Guess I got a little carried away up there. Before posting this, I need to add that I’m publishing this book with Inspiring Voices, a house associated with Guideposts. After having an article published in the April 2011 issue of Guideposts magazine, I did a little research and perceived Inspiring Voices to be reputable publisher. So far, all of my experiences with them have been positive, and the galleys look GOOD because of their internal design team.

Has it been a lot of work? YES. Would I self-publish again? Probably not, but maybe. There are lots of advantages to traveling the self-publishing route. There are quite a few potholes and hurdles and curvy roads too. In the next couple of posts, I’ll examine some of the pros and cons, and in doing so, maybe I’ll give someone  out there the nudge she (or he) needs to “just do it.”

On a scorching day this past July, I walked out of the library in Rincon, GA and heard a sweet little voice saying, “Hey Grandmama!” There she was, my blond, curly haired granddaughter Emma running towards me. She and her father had a daddy/daughter date that day, and they were dining on hamburgers and fries in the park. I looked up and saw Rich, my son-in-law, sitting at a picnic table in the park, and hand-in-hand, Emma and I sauntered over.  I sauntered; Emma skipped.

“Why did you guys decide to come here?” I asked. “Couldn’t you eat your lunch in air conditioned comfort?”

“Well, it was Emma’s time to choose, and she wanted to come here,” Rich replied. Emma climbed back up on the bench next to her dad and took a sip of her drink. I took a long look at my son-in-law, drenched in perspiration, obviously uncomfortable and thought, “That’s love.”

We chatted a few minutes and then I drove off. When I looked back, there they sat, Rich listening to Emma’s prattling, and Emma swinging her legs and happily telling her dad something important (to her).

I remembered this scene and others like it as my husband and I watched Courageous last week, a movie about men with the courage to step up to the plate and fulfill their responsibilities as fathers. Moved by the stories portrayed in the movie, we talked for the umpteenth time about how fortunate we are that our eleven grandchildren are being raised in homes with both mom and dad present, present in more ways than one. When I compare their young lives to that of millions of our nation’s children, my heart hurts.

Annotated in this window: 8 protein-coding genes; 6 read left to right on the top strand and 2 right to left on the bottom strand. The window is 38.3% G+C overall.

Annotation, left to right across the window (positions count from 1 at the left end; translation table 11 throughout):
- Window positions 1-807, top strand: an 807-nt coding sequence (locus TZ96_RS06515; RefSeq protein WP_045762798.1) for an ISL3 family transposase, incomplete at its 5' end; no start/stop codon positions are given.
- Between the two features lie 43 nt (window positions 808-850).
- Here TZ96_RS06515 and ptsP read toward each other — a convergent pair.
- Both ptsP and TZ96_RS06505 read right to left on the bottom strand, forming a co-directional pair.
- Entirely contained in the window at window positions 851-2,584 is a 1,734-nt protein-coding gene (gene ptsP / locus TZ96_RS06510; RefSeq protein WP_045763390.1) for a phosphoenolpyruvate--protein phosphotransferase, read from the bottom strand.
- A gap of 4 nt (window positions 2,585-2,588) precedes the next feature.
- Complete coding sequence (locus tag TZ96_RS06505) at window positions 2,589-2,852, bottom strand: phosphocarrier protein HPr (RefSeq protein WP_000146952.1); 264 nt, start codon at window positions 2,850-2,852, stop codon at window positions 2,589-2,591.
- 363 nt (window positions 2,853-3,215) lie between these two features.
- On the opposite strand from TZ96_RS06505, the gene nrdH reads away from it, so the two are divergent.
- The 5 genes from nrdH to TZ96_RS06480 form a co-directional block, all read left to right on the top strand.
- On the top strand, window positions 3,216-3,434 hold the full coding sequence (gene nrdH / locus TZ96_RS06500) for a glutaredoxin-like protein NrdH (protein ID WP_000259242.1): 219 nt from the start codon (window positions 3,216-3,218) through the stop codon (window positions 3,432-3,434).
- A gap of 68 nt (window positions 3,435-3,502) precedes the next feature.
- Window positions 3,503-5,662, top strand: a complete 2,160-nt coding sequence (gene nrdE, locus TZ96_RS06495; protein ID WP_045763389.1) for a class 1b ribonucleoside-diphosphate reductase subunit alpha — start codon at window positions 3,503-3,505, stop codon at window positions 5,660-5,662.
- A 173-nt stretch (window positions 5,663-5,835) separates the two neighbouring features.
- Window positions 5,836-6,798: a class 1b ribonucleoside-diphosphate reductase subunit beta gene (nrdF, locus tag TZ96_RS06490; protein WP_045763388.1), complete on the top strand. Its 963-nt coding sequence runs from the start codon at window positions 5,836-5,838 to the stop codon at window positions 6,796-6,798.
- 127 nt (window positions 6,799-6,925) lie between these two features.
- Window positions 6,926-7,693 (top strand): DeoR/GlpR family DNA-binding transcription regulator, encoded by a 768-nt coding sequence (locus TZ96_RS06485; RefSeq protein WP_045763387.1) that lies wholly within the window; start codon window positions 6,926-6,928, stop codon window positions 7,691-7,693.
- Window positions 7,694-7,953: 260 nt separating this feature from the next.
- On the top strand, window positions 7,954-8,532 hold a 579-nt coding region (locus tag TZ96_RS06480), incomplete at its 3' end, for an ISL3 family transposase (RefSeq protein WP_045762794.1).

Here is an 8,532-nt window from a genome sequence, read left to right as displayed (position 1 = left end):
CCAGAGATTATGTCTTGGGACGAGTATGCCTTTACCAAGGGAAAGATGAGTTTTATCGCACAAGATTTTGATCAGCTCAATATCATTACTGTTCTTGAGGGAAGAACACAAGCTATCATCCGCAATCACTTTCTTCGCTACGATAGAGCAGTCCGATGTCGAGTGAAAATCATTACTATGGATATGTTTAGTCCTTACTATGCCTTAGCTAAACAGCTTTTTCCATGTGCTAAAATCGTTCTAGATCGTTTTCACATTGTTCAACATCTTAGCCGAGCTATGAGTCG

Seeing the movie and thinking of its title reminded me that I too need to have courage to speak up, to do and say what I perceive to be appropriate in encouraging fathers to take their childrearing responsibility seriously. The children of America need a masculine influence in their homes, a person who can and will love, guide, protect, and provide for them. Yes, I know that mothers are perfectly capable of loving and guiding, but the children fare better with two adults, united in purpose, to raise them.

In the movie, one of the young men who’s part of a gang has been arrested. As he sits in the back seat of the police car waiting to be taken to jail, one of the officers leans into the car and asks, with concern, something like, “What are you doing?” Sad and vulnerable (at least in appearance), the young man simply replies, “Man, I don’t have anybody.” (paraphrase)  That one sentence contains so much truth and so much hurt.

Children without fathers are more likely to drop out of school, join gangs, and get involved with drugs. I know some people reading this want more specific data. They want percentages and statistics. I can find them easily enough, and maybe by the time I write another post about being courageous, I’ll have looked them up.  Or better yet, maybe you can do it.  The stats and facts are easy enough to find. It’s no secret that over 40 percent of children born in South Carolina are born to single mothers. Where are the dads? Where is their courage?

RSS Quote of the Day

  • Pope Paul VI
    "Nothing makes one feel so strong as a call for help."
May 2017
M T W T F S S
« Apr    
1234567
891011121314
15161718192021
22232425262728
293031  
Love this picture taken by Allie Bowers and sent to me. It's so awesome that someone as young as Allie appreciates the beauty of our world.

Recent Tweets

Flickr Photos

Barred Owl

21/52 Libros

Dahlia

More Photos

Mormon.org

I'm a Mormon.